91. 91. 10min. Demo Usability Testing.
  92. 92. Facts are better than dreams. Winston Churchill
  93. 93. 1. A friendly welcome to start the interview 2. A series of general, open-ended questions about the customer 3. Introduction to the prototype(s) 4. Details tasks to get the customer reacting to the prototype 5. A quick debrief to capture the user’s comprehensive thoughts and impressions. The Five-Act Interview
  94. 94. ● Can they achieve their goals? ● What works, what doesn’t work? ● What do they like and dislike in the prototype? ● What would they like to improve? ● Does the solution meet their needs overall? 120min. Method: Usability Testing. Use your user’s key goals in stage 2 (put them into context scenario) to do user testing:
  95. 95. Scenario Example Scenario 1 It’s Saturday afternoon, and you have been playing DOTA for long. You want to go out, and would like to find an event to attend that doesn’t or wouldn’t cost you much. Task: How would you find a nearby event to attend using this app?
  96. 96. Whiteboard note-taking Search for best flight itinerary Check airfare cap Book flight Jim Susan Bruce Charlie + + + + + + - - - - - -
  97. 97. 5min. Method: ED Score. Use ED Score to get more feedback from the user. What is ED Score? A method to communicate feedback and discuss improvement better with clear actionable items.
  98. 98. ED SCALE Strongly disagree Strongly agree 1 2 3 4 5 1. I think the product looks good. 2. I found that the product was easy to learn. 3. I could achieve my goals easily. 4. I found the features of the product satisfy my needs. 5. I found that the product is troublesome to use. 6. I felt that the performance of the product is good. 7. I felt that the product is complicated. 8. I felt good when using the product. 9. I think I would use the product again in the future. 10. I would recommend the product to my friends/family.
  99. 99. Learn more about ED Score
  100. 100. 60min. Method: Team Debriefing. Comparing Post-it notes, see pattern, make sense of the results. The output: 1. Decide which patterns are the most important ones. 2. Next step.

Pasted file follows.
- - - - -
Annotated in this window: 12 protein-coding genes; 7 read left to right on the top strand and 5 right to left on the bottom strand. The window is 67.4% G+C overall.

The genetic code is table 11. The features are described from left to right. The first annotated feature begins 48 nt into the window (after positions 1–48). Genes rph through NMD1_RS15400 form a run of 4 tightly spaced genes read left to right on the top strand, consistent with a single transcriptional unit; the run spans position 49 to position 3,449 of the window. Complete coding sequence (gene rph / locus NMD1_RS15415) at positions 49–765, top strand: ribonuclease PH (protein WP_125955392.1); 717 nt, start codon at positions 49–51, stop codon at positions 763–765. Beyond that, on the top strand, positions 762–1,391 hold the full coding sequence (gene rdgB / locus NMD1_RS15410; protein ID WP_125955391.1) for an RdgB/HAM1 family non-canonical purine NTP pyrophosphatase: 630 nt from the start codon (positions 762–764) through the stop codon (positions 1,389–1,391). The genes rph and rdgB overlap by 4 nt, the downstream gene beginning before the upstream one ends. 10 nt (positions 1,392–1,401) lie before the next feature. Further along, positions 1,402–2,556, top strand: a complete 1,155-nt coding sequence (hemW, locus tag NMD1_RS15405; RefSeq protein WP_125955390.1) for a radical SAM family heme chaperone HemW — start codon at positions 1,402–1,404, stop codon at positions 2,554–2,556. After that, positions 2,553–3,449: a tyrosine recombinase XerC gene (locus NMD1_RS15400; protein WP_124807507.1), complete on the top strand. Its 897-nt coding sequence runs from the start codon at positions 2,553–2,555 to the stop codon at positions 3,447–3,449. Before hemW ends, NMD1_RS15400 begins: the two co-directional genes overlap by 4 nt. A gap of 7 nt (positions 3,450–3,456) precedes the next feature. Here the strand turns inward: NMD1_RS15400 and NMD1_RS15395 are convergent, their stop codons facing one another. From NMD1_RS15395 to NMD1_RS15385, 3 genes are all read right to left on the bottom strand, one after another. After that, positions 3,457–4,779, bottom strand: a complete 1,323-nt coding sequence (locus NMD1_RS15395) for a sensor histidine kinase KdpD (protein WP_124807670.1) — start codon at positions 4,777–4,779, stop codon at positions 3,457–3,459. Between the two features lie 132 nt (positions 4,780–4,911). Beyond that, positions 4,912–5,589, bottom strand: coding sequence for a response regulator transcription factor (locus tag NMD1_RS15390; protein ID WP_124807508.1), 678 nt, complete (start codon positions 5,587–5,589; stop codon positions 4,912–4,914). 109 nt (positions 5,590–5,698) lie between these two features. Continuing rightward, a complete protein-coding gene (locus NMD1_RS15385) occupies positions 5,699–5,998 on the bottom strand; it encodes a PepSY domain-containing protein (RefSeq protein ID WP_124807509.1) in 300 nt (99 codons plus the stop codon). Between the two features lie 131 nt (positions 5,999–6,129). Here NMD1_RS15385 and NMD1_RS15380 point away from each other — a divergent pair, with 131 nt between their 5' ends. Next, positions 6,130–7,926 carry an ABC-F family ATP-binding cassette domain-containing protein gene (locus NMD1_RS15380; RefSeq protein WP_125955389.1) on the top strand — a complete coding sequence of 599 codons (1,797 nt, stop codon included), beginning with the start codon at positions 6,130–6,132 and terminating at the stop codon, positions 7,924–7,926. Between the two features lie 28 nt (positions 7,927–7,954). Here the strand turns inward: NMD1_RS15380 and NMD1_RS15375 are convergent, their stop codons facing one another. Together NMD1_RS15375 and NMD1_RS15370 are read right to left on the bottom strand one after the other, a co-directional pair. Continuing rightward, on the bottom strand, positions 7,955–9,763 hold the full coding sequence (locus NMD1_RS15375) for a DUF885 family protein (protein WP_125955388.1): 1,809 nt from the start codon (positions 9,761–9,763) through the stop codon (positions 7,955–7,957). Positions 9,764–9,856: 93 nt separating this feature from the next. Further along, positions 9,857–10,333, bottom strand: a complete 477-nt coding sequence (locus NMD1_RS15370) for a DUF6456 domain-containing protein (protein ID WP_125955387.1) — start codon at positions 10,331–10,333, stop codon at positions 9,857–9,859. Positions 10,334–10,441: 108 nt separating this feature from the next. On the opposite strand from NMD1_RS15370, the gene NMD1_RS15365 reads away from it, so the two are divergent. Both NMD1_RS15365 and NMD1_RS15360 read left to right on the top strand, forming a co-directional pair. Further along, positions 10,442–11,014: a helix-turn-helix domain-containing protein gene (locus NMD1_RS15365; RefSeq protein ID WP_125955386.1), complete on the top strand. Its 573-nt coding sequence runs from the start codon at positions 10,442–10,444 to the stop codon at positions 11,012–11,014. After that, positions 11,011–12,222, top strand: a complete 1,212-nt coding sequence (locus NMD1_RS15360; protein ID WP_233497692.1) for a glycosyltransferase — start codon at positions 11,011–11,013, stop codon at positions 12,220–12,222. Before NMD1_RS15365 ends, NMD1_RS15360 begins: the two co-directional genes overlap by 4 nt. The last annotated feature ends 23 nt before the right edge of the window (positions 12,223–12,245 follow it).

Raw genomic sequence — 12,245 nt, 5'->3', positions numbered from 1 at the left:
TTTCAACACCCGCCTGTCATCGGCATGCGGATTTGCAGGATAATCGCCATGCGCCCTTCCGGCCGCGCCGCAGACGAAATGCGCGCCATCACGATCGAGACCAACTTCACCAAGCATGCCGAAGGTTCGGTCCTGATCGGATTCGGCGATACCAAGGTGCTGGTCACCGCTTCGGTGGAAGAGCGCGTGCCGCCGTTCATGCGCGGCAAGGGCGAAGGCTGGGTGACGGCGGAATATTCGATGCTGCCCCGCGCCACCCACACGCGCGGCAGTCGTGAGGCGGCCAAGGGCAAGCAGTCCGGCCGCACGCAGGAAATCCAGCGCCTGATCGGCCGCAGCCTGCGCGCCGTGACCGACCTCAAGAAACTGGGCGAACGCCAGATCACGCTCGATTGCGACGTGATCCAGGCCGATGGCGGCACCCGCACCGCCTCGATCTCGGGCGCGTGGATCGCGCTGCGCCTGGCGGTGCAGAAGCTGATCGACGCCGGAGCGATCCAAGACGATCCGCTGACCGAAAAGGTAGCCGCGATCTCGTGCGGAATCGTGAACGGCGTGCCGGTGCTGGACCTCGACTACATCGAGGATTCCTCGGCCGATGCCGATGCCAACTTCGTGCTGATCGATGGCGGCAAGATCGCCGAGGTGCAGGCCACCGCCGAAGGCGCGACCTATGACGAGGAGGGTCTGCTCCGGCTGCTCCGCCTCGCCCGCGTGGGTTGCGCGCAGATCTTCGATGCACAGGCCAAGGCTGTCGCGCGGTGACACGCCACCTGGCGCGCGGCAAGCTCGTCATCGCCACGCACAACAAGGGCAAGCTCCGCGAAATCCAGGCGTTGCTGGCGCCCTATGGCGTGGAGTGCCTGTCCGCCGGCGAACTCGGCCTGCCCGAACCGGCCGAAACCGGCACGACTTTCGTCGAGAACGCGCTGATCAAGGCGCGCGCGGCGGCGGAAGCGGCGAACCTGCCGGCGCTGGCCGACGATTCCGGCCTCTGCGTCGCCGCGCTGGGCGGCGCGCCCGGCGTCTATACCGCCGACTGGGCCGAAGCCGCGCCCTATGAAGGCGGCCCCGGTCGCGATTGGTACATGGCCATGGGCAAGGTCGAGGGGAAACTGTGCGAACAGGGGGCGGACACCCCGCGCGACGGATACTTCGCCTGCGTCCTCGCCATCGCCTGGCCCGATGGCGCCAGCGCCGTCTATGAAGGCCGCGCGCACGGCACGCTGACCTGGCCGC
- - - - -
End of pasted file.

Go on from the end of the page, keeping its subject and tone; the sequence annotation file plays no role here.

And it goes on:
101. 101. Design review with internal stakeholders If possible, have stakeholders come for 30 minutes at the end of the sprint and provide feedback.
  102. 102. Each of the team present the prototype, sharing the output from Stage 1 up to Stage 6, including the user feedback and the next step. 30min. Show and Tell.
  103. 103. Design Sprint
  104. 104. Congratulate yourself! You’ve done the design sprint :)
  105. 105. Reflect What have you learned in a day? What will you change tomorrow? How would you drive change in your team/company?
  106. 106. About Circle UX
  107. 107. Borrys Hasian Borrys is the first Indonesian to become Google Expert in UX/UI. As a Google Launchpad Global Mentor in UX/UI, he has been mentoring startups from around the world in Silicon Valley, under Google Launchpad Accelerator program. He’s trained in Design Sprint directly by Google Design Sprint team at The Garage, Google’s collaboration and innovation space, in Mountain View, California. He is a designer who studied Electrical Telecommunication Engineering and Urban Planning, worked as Lead Software Engineer, Product Development Manager, Head of UX & Design, and UX Design Consultant. He founded Circle UX - a design and innovation company based in Singapore that focuses on design and innovation coaching and mentoring using design sprint. His goal is to spread the love of design, teaching and helping people build products that people love, improving people's lives one interface at a time. Design Coach
  108. 108. Professional Experiences ● Google Expert in UX/UI and Google Launchpad Global Mentor in UX/UI. ● Head of Design, Singapore Power Ltd. ● Head of UX & Design, Rakuten Viki. ● UX & Design Lead, Scholastic Inc. ● UX & Front-end Consultant, AirAsia. ● Senior UX Designer, Digi Telecommunications (Telenor Group). ● Senior Research Engineer, UX & UI, British Telecoms. See Borrys Hasian’s LinkedIn Profile
  109. 109. Clients
  110. 110. Challenges ● The speed of product development, from ideation to design concept. ● Validation with the customers/end users. Activity: 2-day Design Sprint workshop.
  111. 111. Challenges ● Ideation, coming up with products/services that matter to the customers. ● Silo, the speed of product development, from ideation to design concept. ● Validation with the customers/end users. Activity: 5 batches of Design Sprint workshop.
  112. 112. Thank you. Stay in touch :) Borrys Hasian Circle UX - Design & Innovation Company Twitter @borryshasian